A tractor parade of various models and age was the highlight of the 34th annual Threshing Bee in Granite, Iowa July 21, 2018. (photo by Jerry L Mennenga©)

 

Visitors enjoy the shade as they watch a tractor parade of various makes, models and vintages at the 34th annual Threshing Bee in Granite, Iowa July 21, 2018. (photo by Jerry L Mennenga©)

 

Entire families show off their antique tractors during a parade at the 34th annual Threshing Bee in Granite, Iowa July 21, 2018. (photo by Jerry L Mennenga©)

Viewing History in Siouxland, Granite Threshing Bee

9 Aug

I recently visited the small community of Granite in Siouxland which has an annual threshing bee that celebrates an earlier century of American agriculture. While there I met a gentlman, Ed Monson, who collects old photographs that depict the railroad history throughout South Dakota and parts of Iowa.

Ed Monson of Sioux Falls, SD talks about his train and railroad photo collection in display at the 34th annual Threshing Bee in Granite, Iowa July 21, 2018. (photo by Jerry L Mennenga©)

Through his graciousness when visiting such historic get togethers he displays some of the photos he has collected over the years which paint an early picture of small towns in their beginnings, as most settlements grew when a railroad depot was created with the traffic it would generate, and then die as railroad companies moved their depot stops to other communities. I have traveled through many a small community in Siouxland and seen signs harkening back to a town’s beginnings, mostly based upon a railroad depot.

Ed Monson of Sioux Falls, SD displays his train and railroad photo collection at the 34th annual Threshing Bee in Granite, Iowa July 21, 2018. (photo by Jerry L Mennenga©)

It’s nice to be able to understand the history of a place and it helps when people provide an opportunity to showcase that history and share their knowledge of it.

Jerry Mennenga

Sioux City, Iowa

People browse throughEd Monson’s, of Sioux Falls, SD, train and railroad photo collection on display at the 34th annual Threshing Bee in Granite, Iowa July 21, 2018. (photo by Jerry L Mennenga©)

 

Celebrating History, 150 years worth in Siouxland, Washta

25 Jul

Recently the small community of Washta celebrated its sesquicentennial or 150 years of being a community. It’s a small community of a little over 200 people who came together and had three days to commemorate its being in existence. I attended the day the small town had a parade and even though the temperatures were hitting high notes that day, people came out to enjoy the festivities and enjoy themselves.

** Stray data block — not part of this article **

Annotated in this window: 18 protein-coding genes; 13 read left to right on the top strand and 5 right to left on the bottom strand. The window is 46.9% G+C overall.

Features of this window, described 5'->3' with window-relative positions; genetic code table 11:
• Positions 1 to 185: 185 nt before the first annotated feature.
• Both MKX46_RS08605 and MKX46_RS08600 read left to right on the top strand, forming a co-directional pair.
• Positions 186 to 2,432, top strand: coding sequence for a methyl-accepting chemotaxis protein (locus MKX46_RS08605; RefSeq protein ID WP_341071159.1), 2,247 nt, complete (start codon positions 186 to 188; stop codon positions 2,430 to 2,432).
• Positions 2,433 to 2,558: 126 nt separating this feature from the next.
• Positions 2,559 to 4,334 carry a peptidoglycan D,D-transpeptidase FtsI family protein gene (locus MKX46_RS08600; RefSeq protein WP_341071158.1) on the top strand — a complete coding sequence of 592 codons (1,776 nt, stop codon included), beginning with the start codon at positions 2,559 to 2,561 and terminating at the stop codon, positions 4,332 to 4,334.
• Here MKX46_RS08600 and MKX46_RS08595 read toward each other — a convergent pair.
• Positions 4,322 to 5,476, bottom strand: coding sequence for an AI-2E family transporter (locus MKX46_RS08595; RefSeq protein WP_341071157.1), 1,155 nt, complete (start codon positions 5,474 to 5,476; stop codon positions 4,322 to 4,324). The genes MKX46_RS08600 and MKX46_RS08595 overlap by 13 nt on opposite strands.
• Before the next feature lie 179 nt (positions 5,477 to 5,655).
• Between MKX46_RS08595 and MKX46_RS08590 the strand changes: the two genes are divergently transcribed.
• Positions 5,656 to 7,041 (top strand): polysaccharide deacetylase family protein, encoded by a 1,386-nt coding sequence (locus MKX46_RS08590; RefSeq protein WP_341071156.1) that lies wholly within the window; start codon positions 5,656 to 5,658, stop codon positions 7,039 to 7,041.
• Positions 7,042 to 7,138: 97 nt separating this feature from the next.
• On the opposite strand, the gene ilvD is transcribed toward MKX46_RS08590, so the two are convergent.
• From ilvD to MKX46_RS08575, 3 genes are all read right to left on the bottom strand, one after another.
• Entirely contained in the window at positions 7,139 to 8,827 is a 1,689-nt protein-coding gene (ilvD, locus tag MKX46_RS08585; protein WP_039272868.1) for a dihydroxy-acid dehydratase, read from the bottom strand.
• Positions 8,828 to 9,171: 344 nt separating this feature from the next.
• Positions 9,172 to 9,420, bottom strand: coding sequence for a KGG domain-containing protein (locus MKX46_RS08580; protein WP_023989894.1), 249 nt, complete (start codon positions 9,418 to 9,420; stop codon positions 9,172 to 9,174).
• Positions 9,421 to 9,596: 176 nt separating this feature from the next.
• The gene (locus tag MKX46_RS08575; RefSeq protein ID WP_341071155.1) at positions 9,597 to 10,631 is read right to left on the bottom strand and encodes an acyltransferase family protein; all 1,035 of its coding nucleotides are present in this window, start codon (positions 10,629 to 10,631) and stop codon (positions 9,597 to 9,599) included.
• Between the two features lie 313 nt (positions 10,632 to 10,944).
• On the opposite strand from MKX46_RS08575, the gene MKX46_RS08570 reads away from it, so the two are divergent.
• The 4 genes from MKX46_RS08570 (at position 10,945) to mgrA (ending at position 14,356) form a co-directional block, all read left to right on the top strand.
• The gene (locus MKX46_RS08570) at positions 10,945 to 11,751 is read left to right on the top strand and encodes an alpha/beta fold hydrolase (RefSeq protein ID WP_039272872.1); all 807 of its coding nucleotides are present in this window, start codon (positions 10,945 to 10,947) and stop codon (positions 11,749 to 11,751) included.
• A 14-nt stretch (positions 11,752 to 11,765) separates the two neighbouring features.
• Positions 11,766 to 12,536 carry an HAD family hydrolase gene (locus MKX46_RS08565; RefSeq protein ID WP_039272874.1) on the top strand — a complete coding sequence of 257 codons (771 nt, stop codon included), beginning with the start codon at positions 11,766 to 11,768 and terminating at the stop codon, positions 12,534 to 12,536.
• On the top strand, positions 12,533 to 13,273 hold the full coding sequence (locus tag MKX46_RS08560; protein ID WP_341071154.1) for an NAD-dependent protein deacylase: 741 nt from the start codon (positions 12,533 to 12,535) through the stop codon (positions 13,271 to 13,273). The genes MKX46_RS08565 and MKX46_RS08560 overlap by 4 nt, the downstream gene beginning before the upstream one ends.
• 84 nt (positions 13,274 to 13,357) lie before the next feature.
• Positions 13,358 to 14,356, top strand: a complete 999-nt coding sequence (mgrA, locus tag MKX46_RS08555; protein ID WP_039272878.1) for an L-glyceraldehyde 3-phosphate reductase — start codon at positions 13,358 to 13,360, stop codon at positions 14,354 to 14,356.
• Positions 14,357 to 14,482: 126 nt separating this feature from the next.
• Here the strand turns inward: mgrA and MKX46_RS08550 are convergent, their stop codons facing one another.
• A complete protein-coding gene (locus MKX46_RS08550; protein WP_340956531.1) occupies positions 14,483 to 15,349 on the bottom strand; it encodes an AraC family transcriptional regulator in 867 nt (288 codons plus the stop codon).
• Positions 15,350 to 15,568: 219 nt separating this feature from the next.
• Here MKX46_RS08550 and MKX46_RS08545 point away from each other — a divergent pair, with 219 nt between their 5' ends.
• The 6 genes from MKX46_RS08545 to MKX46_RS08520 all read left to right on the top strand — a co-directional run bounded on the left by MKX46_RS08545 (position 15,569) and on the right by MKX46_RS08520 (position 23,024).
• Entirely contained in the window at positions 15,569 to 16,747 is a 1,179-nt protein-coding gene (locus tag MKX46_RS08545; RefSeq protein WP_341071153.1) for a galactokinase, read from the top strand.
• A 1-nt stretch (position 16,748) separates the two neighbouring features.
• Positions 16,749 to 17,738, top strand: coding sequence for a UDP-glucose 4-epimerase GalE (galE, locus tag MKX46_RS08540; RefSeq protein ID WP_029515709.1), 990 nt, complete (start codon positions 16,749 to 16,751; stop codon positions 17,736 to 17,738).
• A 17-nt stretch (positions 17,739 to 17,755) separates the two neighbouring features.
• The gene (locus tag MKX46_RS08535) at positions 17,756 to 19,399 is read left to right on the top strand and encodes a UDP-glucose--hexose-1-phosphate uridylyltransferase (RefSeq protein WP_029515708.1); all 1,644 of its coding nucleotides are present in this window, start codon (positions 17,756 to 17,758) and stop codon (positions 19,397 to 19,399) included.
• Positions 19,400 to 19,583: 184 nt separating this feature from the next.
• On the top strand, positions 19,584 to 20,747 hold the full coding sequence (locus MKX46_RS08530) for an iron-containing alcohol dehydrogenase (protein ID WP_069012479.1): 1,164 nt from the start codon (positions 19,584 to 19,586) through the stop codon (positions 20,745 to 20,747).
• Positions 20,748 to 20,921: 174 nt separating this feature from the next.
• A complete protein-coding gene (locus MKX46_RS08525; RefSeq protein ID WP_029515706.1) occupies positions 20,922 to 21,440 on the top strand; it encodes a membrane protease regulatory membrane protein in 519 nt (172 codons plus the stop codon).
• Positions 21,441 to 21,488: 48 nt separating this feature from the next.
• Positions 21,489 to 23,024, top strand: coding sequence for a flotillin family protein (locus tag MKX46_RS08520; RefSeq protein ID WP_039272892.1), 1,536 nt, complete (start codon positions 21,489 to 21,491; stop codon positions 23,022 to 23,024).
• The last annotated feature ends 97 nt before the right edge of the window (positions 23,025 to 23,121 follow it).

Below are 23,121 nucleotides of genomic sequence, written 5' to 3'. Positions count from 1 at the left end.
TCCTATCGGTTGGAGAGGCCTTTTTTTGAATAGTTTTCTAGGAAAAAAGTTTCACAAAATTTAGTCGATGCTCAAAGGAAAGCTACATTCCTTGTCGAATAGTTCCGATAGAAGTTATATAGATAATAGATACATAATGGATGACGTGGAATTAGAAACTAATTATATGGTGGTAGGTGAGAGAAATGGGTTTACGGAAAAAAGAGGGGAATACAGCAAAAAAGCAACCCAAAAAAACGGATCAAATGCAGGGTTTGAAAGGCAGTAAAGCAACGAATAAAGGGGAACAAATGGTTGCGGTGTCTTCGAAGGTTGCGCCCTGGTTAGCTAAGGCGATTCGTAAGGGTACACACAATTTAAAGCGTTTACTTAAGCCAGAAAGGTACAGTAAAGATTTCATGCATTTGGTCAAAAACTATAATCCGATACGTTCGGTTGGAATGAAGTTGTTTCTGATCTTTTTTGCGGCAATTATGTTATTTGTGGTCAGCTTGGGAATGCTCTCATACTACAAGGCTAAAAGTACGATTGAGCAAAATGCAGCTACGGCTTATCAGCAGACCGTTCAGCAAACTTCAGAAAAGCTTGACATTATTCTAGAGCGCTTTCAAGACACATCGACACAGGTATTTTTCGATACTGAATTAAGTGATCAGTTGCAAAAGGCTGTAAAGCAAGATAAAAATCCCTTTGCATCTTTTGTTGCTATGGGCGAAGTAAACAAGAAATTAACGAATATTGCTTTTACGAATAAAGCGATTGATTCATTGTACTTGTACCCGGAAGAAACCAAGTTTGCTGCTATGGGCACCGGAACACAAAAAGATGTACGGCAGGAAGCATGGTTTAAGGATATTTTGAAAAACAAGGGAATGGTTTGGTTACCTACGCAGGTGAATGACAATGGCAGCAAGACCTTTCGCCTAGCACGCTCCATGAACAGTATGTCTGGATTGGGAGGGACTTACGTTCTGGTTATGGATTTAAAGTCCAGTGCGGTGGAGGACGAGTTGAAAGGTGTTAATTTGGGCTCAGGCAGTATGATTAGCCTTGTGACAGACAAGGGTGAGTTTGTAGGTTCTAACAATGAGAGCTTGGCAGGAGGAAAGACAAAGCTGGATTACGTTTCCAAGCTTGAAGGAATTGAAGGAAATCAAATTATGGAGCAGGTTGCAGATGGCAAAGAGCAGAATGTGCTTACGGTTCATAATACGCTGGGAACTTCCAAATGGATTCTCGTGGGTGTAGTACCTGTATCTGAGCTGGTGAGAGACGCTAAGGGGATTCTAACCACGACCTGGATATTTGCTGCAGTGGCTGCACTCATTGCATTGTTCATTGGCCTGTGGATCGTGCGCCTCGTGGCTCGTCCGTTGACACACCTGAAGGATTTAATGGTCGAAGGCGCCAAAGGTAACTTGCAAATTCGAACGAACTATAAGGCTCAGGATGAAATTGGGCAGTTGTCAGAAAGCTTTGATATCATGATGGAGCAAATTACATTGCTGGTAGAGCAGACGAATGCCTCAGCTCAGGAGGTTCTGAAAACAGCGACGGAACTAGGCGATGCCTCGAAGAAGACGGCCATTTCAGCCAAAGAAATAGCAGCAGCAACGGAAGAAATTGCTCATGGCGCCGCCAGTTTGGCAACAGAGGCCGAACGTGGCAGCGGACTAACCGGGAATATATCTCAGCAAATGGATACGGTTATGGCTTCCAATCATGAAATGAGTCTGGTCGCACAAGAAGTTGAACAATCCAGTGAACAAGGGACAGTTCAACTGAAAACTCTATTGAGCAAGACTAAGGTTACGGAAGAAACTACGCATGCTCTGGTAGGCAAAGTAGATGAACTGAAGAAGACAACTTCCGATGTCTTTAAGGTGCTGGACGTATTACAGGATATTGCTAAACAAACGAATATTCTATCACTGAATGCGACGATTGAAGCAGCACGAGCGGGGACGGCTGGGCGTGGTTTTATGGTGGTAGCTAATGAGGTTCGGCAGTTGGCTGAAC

Classic cars lined the downtown street prior to the parade for the Washta, Iowa sesquicentennial, Saturday July 7, 2018. (photo by Jerry L Mennenga©)

 

People line up for a box lunch of pulled pork and sides during the Washta, Iowa sesquicentennial, Saturday July 7, 2018. (photo by Jerry L Mennenga©)

I have visited a number of small communities since starting this blog and some after 100 years are faring better than others. With changing times, demographics  and employment, small communities sometimes find it hard to continue. So it’s a blessing and a joy seeing people revel in their community’s existence and enjoy the day. Small town festivities are like no others that one will encounter. During the parade a man yelled out to someone in the parade asking if he still had seen corn to sell. With the current heavy rains, some farmers are having to replant some fields which were drowned out. It’s that kind of atmosphere and closeness that is nice to see. As well as people who probably have lived their entire life there remembering past times as they watched the parade.

An older farmer watches the parade and probably remembers years past during the Washta, Iowa sesquicentennial, Saturday July 7, 2018. (photo by Jerry L Mennenga©)

 

A small band plays during the parade at the Washta, Iowa sesquicentennial, Saturday July 7, 2018. (photo by Jerry L Mennenga©)

With a number of smaller communities losing young people to “big” cities it’s nice to see a slice of Americana that still exists in a small way and for people to still enjoy a slower and more quiet way of life.

Jerry Mennenga

Sioux City, Iowa

A grain elevator can be seen in the background during the parade of the Washta, Iowa sesquicentennial, Saturday July 7, 2018. (photo by Jerry L Mennenga©)

 

Only in smaller farm communities will children wave at farm implements participating in a parade like the one for the Washta, Iowa sesquicentennial, Saturday July 7, 2018. (photo by Jerry L Mennenga©)

 

Finding a quiet corner in Siouxland, Homer, NE

21 Jul

When out driving about Siouxland it’s always the little gems that stick out in my mind. One such place I recently came across was in Homer, NE, a small community of maybe 550 people. I had not been to Homer in a few years, but it was with interest and delight to find someone had created a small quiet zone in the downtown area.

The downtown area of Homer, Nebraska Friday June 22, 2018. (photo by Jerry L Mennenga©)

 

A path leads into a quiet space near the downtown area of Homer, Nebraska Friday June 22, 2018. (photo by Jerry L Mennenga©)

I am never bashful in checking out places and I didn’t see anyone on the street as I drove up to park and walk about.  But it is nice that people take the time to create something that they and others can enjoy and give a person a break from a hectic world, no matter one’s occupation or place in the scheme of life. But finding a little solitude and a respite is always a good thing to contemplate and enjoy.

Jerry Mennenga

Sioux City, Iowa

A path leads into a quiet space near the downtown area of Homer, Nebraska Friday June 22, 2018. (photo by Jerry L Mennenga©)

 

A quiet space near the downtown area of Homer, Nebraska Friday June 22, 2018. (photo by Jerry L Mennenga©)

 

A small signpost gives options in a quiet space near the downtown area of Homer, Nebraska Friday June 22, 2018. (photo by Jerry L Mennenga©)

 

Near downtown Homer, Nebraska Friday June 22, 2018. (photo by Jerry L Mennenga©)